Sustainable mobility: Step by step. Step by consistent persistent step.

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Paris’ Plan to Kick Cars Off Its Riverbanks

In the pages of World Streets we lean heavily to giving attention to concepts and policies which promise near-term relief from the worst abuses of old mobility. But this does not mean turning our backs on longer-term thinking and strategies, as long as they do not contravene the basic sense of priorities which are needed for a consistent and effective sustainability policy. Here is a brief article that appeared in this week’s Time magazine which reports on views, pro and con, about the possibility of converting some significant chunks of Paris’s urban highway for uses by people, instead of cars.

Paris’ Plan to Kick Cars Off Its Riverbanks

– by Jeffrey T. Iverson,Paris. Time Magazine, Wednesday, Apr. 28, 2010

On a recent Sunday in Paris, stroller-pushing parents, rollerbladers and cyclists eased their way up and down an unusually tranquil stretch of the Seine’s left bank. Normally this road is filled with thousands of cars zipping along, but once a week it is transformed into an oasis of calm as part of an experiment by City Hall to see what happens when cars are banned from Paris’ riverbanks. So far the experiment, which has been going on for the past few years, is proving popular. Delphine Damourette, 31, a Montmarte resident whose cobblestoned neighborhood is a rollerblader’s hell, says the traffic-free Sundays give her a taste of her city as she most loves it — during summer vacation, when Paris slows down, cars disappear, and pedestrians reclaim the Seine. “It would be great if Paris were like this all year long,” she says. Soon, she may get her wish.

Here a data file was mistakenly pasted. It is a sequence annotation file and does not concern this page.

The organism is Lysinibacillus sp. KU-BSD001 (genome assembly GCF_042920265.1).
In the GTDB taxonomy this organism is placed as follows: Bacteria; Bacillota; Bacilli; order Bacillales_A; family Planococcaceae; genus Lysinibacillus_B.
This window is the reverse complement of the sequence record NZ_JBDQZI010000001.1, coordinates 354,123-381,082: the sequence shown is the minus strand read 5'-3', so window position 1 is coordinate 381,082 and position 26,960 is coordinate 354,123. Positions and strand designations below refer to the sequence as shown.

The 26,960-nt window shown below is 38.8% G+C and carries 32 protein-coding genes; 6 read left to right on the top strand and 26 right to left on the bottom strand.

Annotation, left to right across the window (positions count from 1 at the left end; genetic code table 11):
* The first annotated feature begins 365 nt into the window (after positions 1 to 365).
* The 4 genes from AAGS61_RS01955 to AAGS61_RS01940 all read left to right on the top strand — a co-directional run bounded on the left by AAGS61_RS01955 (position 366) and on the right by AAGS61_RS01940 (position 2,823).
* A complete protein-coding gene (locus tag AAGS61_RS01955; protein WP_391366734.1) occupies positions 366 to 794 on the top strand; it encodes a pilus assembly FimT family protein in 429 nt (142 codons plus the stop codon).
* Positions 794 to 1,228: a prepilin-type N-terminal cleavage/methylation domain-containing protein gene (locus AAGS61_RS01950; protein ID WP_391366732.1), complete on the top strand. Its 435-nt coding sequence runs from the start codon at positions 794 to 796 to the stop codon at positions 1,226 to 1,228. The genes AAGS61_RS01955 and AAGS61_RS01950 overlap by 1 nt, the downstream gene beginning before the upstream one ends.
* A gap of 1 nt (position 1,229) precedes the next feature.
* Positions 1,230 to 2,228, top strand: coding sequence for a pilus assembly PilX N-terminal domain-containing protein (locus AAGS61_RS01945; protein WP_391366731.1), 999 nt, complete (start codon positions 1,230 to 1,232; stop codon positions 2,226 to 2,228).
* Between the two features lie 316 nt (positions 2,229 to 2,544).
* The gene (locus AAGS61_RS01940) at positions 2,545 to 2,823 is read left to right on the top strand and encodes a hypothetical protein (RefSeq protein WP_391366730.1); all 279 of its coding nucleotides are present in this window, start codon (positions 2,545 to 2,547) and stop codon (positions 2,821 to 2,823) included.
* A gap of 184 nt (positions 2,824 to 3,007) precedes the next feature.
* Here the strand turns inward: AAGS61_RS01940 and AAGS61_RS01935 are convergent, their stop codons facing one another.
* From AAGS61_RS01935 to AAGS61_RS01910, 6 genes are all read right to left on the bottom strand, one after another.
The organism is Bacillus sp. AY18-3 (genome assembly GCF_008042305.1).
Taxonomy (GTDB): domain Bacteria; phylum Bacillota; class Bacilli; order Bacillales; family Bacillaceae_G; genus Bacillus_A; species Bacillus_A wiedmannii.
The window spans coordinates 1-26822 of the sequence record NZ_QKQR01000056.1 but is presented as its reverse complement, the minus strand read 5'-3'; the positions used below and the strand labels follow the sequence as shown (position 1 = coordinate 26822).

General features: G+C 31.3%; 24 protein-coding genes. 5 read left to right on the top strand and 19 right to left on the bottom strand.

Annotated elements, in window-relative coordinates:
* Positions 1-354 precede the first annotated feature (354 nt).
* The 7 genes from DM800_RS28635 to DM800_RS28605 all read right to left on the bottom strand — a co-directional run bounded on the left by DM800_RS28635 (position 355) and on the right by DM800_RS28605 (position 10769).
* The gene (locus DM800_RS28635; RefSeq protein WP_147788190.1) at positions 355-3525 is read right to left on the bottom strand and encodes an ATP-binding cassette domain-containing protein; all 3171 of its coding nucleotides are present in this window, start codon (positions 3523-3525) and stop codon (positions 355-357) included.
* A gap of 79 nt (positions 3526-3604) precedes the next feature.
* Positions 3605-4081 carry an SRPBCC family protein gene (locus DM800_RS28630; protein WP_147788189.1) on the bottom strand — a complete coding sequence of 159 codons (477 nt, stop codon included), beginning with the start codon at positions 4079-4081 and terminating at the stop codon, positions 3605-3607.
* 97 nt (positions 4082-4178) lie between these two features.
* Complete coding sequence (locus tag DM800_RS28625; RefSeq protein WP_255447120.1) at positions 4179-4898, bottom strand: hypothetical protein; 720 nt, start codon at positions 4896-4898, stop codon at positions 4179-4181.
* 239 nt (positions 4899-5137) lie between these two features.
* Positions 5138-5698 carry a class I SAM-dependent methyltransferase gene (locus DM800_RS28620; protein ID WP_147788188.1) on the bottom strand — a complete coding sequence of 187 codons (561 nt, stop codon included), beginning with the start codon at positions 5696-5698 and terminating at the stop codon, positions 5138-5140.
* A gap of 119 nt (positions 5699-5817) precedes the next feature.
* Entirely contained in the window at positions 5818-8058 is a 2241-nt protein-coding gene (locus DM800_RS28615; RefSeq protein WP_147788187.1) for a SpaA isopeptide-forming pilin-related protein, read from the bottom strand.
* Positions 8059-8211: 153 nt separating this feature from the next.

If Mayor Bertrand Delanoë has his way, by 2012 the 1.2 miles of left bank expressway between the Musée d’Orsay and the Alma bridge will be permanently closed to automobiles, while traffic on the right bank will be slowed, all with the goal of turning the urban highway into a “pretty urban boulevard.” The estimated $50 million project — dubbed “the reconquest of the banks of the Seine” — calls for the development of 35 acres of riverside, with cafés, sports facilities and floating islands. “It’s about reducing pollution and automobile traffic, and giving Parisians more opportunities for happiness,” Delanoë said at the April 14 project unveiling. “If we succeed in doing this, I believe it will profoundly change Paris.”